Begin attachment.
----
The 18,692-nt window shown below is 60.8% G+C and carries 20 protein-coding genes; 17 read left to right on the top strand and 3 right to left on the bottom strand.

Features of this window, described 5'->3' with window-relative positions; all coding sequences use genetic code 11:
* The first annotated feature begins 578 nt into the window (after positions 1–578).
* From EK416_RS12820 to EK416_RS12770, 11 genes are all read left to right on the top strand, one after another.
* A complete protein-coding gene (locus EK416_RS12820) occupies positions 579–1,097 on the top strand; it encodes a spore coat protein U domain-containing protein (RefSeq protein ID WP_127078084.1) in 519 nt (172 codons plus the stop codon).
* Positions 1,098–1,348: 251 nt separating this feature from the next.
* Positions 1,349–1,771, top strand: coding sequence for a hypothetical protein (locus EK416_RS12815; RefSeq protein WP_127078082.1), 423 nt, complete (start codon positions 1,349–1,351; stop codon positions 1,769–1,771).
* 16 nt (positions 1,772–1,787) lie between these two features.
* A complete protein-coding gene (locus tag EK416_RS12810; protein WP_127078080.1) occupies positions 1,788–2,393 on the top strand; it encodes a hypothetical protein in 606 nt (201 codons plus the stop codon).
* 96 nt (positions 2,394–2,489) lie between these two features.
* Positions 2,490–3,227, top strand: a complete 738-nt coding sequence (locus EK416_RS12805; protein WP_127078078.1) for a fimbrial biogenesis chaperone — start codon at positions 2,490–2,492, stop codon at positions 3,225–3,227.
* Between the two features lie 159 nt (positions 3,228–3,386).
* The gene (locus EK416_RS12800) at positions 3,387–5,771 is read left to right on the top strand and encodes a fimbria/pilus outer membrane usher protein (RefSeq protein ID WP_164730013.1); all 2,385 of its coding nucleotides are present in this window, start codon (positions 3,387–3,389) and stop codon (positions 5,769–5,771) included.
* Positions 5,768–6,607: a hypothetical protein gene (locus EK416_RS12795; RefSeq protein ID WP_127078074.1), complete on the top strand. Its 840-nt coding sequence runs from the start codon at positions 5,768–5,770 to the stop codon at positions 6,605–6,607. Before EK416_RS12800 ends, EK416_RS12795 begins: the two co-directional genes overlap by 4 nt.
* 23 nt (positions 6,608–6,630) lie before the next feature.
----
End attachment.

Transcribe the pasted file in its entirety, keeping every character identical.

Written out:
The 18,692-nt window shown below is 60.8% G+C and carries 20 protein-coding genes; 17 read left to right on the top strand and 3 right to left on the bottom strand.

Features of this window, described 5'->3' with window-relative positions; all coding sequences use genetic code 11:
* The first annotated feature begins 578 nt into the window (after positions 1–578).
* From EK416_RS12820 to EK416_RS12770, 11 genes are all read left to right on the top strand, one after another.
* A complete protein-coding gene (locus EK416_RS12820) occupies positions 579–1,097 on the top strand; it encodes a spore coat protein U domain-containing protein (RefSeq protein ID WP_127078084.1) in 519 nt (172 codons plus the stop codon).
* Positions 1,098–1,348: 251 nt separating this feature from the next.
* Positions 1,349–1,771, top strand: coding sequence for a hypothetical protein (locus EK416_RS12815; RefSeq protein WP_127078082.1), 423 nt, complete (start codon positions 1,349–1,351; stop codon positions 1,769–1,771).
* 16 nt (positions 1,772–1,787) lie between these two features.
* A complete protein-coding gene (locus tag EK416_RS12810; protein WP_127078080.1) occupies positions 1,788–2,393 on the top strand; it encodes a hypothetical protein in 606 nt (201 codons plus the stop codon).
* 96 nt (positions 2,394–2,489) lie between these two features.
* Positions 2,490–3,227, top strand: a complete 738-nt coding sequence (locus EK416_RS12805; protein WP_127078078.1) for a fimbrial biogenesis chaperone — start codon at positions 2,490–2,492, stop codon at positions 3,225–3,227.
* Between the two features lie 159 nt (positions 3,228–3,386).
* The gene (locus EK416_RS12800) at positions 3,387–5,771 is read left to right on the top strand and encodes a fimbria/pilus outer membrane usher protein (RefSeq protein ID WP_164730013.1); all 2,385 of its coding nucleotides are present in this window, start codon (positions 3,387–3,389) and stop codon (positions 5,769–5,771) included.
* Positions 5,768–6,607: a hypothetical protein gene (locus EK416_RS12795; RefSeq protein ID WP_127078074.1), complete on the top strand. Its 840-nt coding sequence runs from the start codon at positions 5,768–5,770 to the stop codon at positions 6,605–6,607. Before EK416_RS12800 ends, EK416_RS12795 begins: the two co-directional genes overlap by 4 nt.
* 23 nt (positions 6,608–6,630) lie before the next feature.